The Niger Delta Avengers (NDA) said yesterday that it resumed its bombings of oil installations because of the continued presence of troops in the Niger Delta.
According to the group, the continued presence of troops has undermined peace talks between the region’s leaders and the government.
Leaders of the region including Chief Edwin Clark, and Minister of state Petroleum Ibe Kachikwu, have urged militants to stop the attacks following strikes on the Trans Forcados Pipeline, main contributor to the Forcados crude stream, the most recent of which was claimed by the NDA.
Most groups have adhered to a ceasefire in the last few weeks while the government held talks with community leaders who, like the militants, want a greater share of Nigeria’s energy wealth to go to the region that produces most of its oil.
“The Niger Delta Avengers cannot be blamed for the continuous bombing of crude oil export pipelines and other oil installations, since the government has been relentlessly carrying out military build ups to continuously harass communities,” the NDA said on its website.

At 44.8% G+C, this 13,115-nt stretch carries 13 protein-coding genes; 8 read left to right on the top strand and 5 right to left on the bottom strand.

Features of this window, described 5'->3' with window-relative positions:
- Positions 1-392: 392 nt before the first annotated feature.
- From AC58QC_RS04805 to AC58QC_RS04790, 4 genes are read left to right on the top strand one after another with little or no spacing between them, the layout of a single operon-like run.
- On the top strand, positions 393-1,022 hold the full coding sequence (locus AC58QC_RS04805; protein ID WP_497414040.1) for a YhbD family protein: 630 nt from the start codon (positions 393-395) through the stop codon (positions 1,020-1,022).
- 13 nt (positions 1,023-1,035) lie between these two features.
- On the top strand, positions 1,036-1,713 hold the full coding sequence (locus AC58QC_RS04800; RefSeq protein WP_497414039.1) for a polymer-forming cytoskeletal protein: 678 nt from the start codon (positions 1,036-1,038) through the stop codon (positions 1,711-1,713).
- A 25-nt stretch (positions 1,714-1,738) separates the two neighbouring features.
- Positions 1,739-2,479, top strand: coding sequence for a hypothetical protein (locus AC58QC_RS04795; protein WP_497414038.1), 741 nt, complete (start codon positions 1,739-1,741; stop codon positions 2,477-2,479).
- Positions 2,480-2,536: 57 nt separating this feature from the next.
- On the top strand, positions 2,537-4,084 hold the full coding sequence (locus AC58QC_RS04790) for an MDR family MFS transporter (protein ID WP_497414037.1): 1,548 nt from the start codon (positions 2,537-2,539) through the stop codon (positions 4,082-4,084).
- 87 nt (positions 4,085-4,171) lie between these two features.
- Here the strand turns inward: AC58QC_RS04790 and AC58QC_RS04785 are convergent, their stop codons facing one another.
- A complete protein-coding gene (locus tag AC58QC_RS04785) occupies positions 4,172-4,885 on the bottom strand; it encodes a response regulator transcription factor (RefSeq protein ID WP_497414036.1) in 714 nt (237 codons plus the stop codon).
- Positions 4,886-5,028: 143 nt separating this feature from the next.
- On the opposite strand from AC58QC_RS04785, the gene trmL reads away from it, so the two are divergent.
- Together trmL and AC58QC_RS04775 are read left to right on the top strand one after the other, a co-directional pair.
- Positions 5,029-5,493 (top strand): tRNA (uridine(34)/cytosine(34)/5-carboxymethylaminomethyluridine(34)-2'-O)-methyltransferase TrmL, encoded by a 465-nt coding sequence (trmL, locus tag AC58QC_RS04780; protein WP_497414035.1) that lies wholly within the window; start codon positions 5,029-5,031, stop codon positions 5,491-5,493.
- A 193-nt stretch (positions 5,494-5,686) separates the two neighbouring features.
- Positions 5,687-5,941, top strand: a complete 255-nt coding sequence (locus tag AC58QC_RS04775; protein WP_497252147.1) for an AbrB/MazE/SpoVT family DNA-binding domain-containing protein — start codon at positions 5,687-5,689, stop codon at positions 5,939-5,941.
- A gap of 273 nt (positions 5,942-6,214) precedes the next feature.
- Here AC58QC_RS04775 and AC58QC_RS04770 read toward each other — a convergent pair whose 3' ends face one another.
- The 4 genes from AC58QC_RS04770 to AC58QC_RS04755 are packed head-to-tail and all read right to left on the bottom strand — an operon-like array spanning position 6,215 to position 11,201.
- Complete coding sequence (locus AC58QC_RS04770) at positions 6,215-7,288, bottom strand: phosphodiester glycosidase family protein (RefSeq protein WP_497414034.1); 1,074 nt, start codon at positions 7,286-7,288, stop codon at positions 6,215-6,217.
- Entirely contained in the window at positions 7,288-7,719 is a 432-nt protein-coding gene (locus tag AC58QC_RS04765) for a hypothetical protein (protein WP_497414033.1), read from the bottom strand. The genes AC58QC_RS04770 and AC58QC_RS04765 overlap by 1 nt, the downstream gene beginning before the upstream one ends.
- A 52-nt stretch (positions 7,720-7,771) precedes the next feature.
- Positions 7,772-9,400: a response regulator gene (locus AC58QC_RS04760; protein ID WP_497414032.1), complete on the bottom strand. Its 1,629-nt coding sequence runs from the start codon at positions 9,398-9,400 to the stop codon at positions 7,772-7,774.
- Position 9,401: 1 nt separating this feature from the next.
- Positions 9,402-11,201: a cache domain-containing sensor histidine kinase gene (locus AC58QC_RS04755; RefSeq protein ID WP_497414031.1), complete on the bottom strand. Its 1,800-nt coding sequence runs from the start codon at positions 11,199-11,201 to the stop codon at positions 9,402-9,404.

President Muhammadu Buhari sent army reinforcements in May to hunt down militants, a move that stoked anger as residents complained of rape, looting and arrests of youths unrelated to the militants, charges denied by the military.
On Nov. 1, Buhari met leaders from the region since the attacks began. They urged him to withdraw troops, order oil firms to move their headquarters there and spend more on development to end the militancy.
“The High Command of the NDA is only reacting to government’s deliberate attempts to undermine the process to dialogue and negotiations,” the NDA said in its statement.
It added that “the path to sustain the cessation of hostilities in the region” could not be achieved “when there are clear cases of deliberate security surge by the Nigerian government”.
Attacks since the start of the year cut the OPEC member’s oil production by more than a third in the summer.
But, with attacks becoming less frequent in the last few months, the oil minister said output had recovered to 2.1 million barrels a day. That brought it roughly back to levels before the attacks began. (The Nation)